With recent news pertaining to the details of the proposed UK Investigatory Powers Bill, I am now more convinced than ever that governments are schizophrenic when in comes to online privacy. This new bill quickly follows the French government’s approval of ‘intelligence’ legislation which the United Nations Council on Human Rights deemed as “excessively broad” in terms of surveillance powers.
In an effort to quell public outcry with regards to rampant, unregulated data collection by corporations, governments pass stronger data protection and privacy laws. Yet, at the same time they pass intelligence legislation giving themselves greater authority and the ways and means to collect more data about individuals. So they’re essentially granting themselves the same powers they created privacy and data protection legislation to prevent corporations from abusing. But let’s take it a step further and look at how they use these powers.
The normal process for wiretaps is as follows:
1. Obtain evidence of wrongdoing or intent to commit a crime
2. Provide judge with said evidence and seek authorization to monitor phones
3. Obtain explicit approval from a judge and commence wiretapping exercise
The new process for online surveillance:
1. Write laws that allow you to collect information on everyone just in case they do something wrong in the future
With protection of human rights as the underlying principle, intrusive surveillance to this degree is by no means proportionate. It constitutes a total overreach by law enforcement, invariably violating the right to private life and correspondence, and is unlikely to be ‘necessary in a democratic society’. But then we have these individuals who say, “If I am not doing anything wrong, why does it matter if the government collects data related to my landline calls, mobile calls, VOIP calls, emails, instant messages, SMS, social media posts, and photo uploads?” My advice to them is don’t be so quick to give up your rights.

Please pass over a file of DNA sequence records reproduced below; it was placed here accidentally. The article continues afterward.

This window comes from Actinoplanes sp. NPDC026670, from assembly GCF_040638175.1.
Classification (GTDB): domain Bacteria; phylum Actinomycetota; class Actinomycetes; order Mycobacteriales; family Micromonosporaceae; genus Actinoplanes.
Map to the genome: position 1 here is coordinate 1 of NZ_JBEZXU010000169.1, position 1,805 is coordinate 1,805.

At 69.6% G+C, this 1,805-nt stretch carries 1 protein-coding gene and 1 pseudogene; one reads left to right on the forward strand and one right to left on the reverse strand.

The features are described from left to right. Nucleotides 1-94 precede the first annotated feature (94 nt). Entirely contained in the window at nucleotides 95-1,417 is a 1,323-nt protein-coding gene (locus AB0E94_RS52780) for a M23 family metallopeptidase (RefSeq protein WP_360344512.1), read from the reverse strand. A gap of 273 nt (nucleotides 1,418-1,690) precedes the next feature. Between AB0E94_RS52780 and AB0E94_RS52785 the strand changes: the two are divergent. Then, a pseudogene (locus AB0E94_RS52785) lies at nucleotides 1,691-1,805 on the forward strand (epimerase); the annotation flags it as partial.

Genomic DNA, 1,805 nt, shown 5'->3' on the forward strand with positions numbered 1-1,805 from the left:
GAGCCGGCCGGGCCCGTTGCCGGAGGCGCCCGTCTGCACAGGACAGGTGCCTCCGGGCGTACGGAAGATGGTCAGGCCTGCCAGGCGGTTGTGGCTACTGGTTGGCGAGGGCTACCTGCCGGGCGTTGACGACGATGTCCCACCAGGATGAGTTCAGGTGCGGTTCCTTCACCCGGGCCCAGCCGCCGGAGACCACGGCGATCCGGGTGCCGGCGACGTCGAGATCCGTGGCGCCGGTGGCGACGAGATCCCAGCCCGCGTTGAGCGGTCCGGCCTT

Some of the sensitive facts those records uncover becomes glaringly obvious after some contemplation: Who has called a drug addiction counselor, a suicide hotline, a brothel, the HIV/AIDS information center, a divorce lawyer, their mistress or an abortion clinic? Which websites are people frequenting? What type of porn do they watch? What religious and political groups are they involved in?
Some facts are less straightforward to deduce. Because the metadata from your cellphone calls typically includes information about the proximity to cell towers, this data creates a virtual map of where you spend your time, who you spend it with, and what you’re doing.
So many people believe strongly in democracy and regularly harp against authoritarian and despotic regimes. But in a democracy, it is essential that the vast majority of power reside with the masses. With the emergence of almost limitless data storage capabilities and powerful data analytics, information is quickly becoming the currency of power. As the ability of the government to collect and store vast amounts of data increases, so does its power. This systematic centralization and strengthening of power is chilling, and not so much for its impact on an individual basis, but more so for its wide-reaching effects on the organization of social and political activity.